‘It’s Animals taking revenge on people.’

Big Foot has died. Our narrator introduces us to an alarming situation in an almost mechanical tone. The newly translated noir novel Drive Your Plow Over the Bones of the Dead by Man Booker International Prize winner Olga Tokarczuk is an entertaining one, yet it is not your typical mystery page-turner. Tokarczuk’s master storytelling paired with Antonia Lloyd-Jones’ excellent translation pause the happenings of the plot to delve into contemplation of mankind and the universe. Drive Your Plow guides the reader through horrific accidents, with language that is fluid and accessible yet tainted with an unusual manner of speaking, leaving us to wonder, for a short while, if this story is situated in the present, and then, whether the narrator is out of her mind.

The first person narration, used throughout the text, lets the reader in on to the narrator’s thoughts, her witty remarks and astrological musings. We know of her ‘Ailments’, as she dubs her chronic illness, and of her hatred of given names. We accompany Janina – as she does not like to be called – through endless cups of black tea, cosmic calculations and translations of Blake, going back and forth, every now and then doubting her mental sanity.

The point of view does not change at any moment in the novel, leaving space for complete deception, as the reader has no alternative voices to listen to. The narrator’s discourse is, as one would expect in a crime novel, bleak and melancholic at time, but it is also bursting with hilarious phrases. Waking up from a nightmare, Janina imparts a life lesson: “The old method for dealing with bad dreams is to tell them aloud above the toilet bowl, and then flush them away.”

Certain sentences in the very beginning make the reader wonder if the novel is about to veer toward the fantastic – upon finding and undressing the cadaver of the man she calls Big Foot (because of the big prints he leaves in the snow), she firmly declares that he could not be human, as he has the feet of a demon. The context plot, however, stays firmly grounded in the realities of rural Poland, with the social exclusion of those who refuse to live within the ramparts of conventional patterns, and the snowy winter that were, as the narrator ponders, proof that “the world was not made for mankind.”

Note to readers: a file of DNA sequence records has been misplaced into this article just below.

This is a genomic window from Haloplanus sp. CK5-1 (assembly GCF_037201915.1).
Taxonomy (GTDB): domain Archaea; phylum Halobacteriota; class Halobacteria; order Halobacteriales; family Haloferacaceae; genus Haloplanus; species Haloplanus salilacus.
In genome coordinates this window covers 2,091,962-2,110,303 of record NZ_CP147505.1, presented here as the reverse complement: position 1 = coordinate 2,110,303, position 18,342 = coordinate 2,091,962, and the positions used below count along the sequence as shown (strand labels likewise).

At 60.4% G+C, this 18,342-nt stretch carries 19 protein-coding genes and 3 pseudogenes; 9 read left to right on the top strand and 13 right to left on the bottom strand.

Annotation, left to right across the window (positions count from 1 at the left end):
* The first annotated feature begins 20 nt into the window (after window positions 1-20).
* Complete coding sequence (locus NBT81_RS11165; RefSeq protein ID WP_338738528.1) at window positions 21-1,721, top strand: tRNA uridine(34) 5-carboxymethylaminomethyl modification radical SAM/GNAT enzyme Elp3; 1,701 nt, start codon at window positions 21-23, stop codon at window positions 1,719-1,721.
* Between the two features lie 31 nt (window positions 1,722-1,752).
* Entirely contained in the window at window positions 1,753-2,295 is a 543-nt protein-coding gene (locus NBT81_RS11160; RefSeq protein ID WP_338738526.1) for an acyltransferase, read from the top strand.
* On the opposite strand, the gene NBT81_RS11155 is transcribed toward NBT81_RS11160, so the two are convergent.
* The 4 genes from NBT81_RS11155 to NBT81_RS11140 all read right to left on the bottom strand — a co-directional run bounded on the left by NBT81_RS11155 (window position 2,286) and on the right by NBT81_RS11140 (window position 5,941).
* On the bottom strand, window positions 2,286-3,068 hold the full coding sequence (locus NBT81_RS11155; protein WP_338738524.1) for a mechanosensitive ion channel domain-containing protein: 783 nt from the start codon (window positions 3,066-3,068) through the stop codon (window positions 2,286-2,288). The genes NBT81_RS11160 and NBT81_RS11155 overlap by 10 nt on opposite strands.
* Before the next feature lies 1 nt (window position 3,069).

Passages like these, broad reflections on the universe and the place of humankind, are what differentiates Tokarczuk’s work from the lot of the genre. The mysterious and violent deaths seem to fade into the background at times, setting the scene for the Janina’s countless pieces of wisdom and long trains of thought. The biggest mystery is not the numerous deaths of prominent men of the community, but that of the narrator’s “Little Girls”, who turn out to be none other than her beloved dogs.

Drive Your Plow Over the Bones of the Dead comes with a strong anti-hunting, pro-vegetarian message that speaks volumes on the problematic habits of humans. An ode to nature and a love letter to animals, Tocarczuk’s novel is the wonderfully crafted story of an animal-loving recluse desperately fighting to make the world a better place.

Drive Your Plow Over the Bones of the Dead, Olga Tokarczuk (translated by Antonia Lloyd-Jones), Fitzcarraldo Editions, pp.272, £12.99

Words by Laila Obeidat.

For more on Drive Your Plow Over The Bones Of The Dead, visit Fitzcarraldo.

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